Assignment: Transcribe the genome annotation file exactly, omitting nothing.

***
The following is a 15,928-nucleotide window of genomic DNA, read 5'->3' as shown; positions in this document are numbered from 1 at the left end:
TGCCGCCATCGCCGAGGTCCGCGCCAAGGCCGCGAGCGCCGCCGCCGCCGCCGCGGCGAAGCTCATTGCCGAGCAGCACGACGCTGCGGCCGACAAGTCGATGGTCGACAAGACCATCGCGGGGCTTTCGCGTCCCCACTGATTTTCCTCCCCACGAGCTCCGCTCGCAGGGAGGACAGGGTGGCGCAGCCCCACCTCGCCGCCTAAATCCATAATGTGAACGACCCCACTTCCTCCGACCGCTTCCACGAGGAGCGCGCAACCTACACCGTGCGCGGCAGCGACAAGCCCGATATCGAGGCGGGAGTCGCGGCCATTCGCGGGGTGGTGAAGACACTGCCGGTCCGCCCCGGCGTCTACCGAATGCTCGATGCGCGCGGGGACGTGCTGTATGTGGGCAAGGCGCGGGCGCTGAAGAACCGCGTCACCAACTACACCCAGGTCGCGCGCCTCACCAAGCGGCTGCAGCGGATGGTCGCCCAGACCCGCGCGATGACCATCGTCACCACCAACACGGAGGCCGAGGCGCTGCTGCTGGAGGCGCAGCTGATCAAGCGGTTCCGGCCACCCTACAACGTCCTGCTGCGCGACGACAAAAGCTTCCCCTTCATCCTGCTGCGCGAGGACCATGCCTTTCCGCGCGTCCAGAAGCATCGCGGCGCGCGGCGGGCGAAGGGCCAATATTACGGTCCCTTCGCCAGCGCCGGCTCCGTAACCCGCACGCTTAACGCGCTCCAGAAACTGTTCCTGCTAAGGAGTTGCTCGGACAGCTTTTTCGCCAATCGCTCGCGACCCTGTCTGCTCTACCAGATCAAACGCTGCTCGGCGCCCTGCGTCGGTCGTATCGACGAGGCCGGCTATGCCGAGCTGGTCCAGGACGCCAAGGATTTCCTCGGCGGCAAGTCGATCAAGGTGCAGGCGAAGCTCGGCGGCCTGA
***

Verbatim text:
The following is a 15,928-nucleotide window of genomic DNA, read 5'->3' as shown; positions in this document are numbered from 1 at the left end:
TGCCGCCATCGCCGAGGTCCGCGCCAAGGCCGCGAGCGCCGCCGCCGCCGCCGCGGCGAAGCTCATTGCCGAGCAGCACGACGCTGCGGCCGACAAGTCGATGGTCGACAAGACCATCGCGGGGCTTTCGCGTCCCCACTGATTTTCCTCCCCACGAGCTCCGCTCGCAGGGAGGACAGGGTGGCGCAGCCCCACCTCGCCGCCTAAATCCATAATGTGAACGACCCCACTTCCTCCGACCGCTTCCACGAGGAGCGCGCAACCTACACCGTGCGCGGCAGCGACAAGCCCGATATCGAGGCGGGAGTCGCGGCCATTCGCGGGGTGGTGAAGACACTGCCGGTCCGCCCCGGCGTCTACCGAATGCTCGATGCGCGCGGGGACGTGCTGTATGTGGGCAAGGCGCGGGCGCTGAAGAACCGCGTCACCAACTACACCCAGGTCGCGCGCCTCACCAAGCGGCTGCAGCGGATGGTCGCCCAGACCCGCGCGATGACCATCGTCACCACCAACACGGAGGCCGAGGCGCTGCTGCTGGAGGCGCAGCTGATCAAGCGGTTCCGGCCACCCTACAACGTCCTGCTGCGCGACGACAAAAGCTTCCCCTTCATCCTGCTGCGCGAGGACCATGCCTTTCCGCGCGTCCAGAAGCATCGCGGCGCGCGGCGGGCGAAGGGCCAATATTACGGTCCCTTCGCCAGCGCCGGCTCCGTAACCCGCACGCTTAACGCGCTCCAGAAACTGTTCCTGCTAAGGAGTTGCTCGGACAGCTTTTTCGCCAATCGCTCGCGACCCTGTCTGCTCTACCAGATCAAACGCTGCTCGGCGCCCTGCGTCGGTCGTATCGACGAGGCCGGCTATGCCGAGCTGGTCCAGGACGCCAAGGATTTCCTCGGCGGCAAGTCGATCAAGGTGCAGGCGAAGCTCGGCGGCCTGA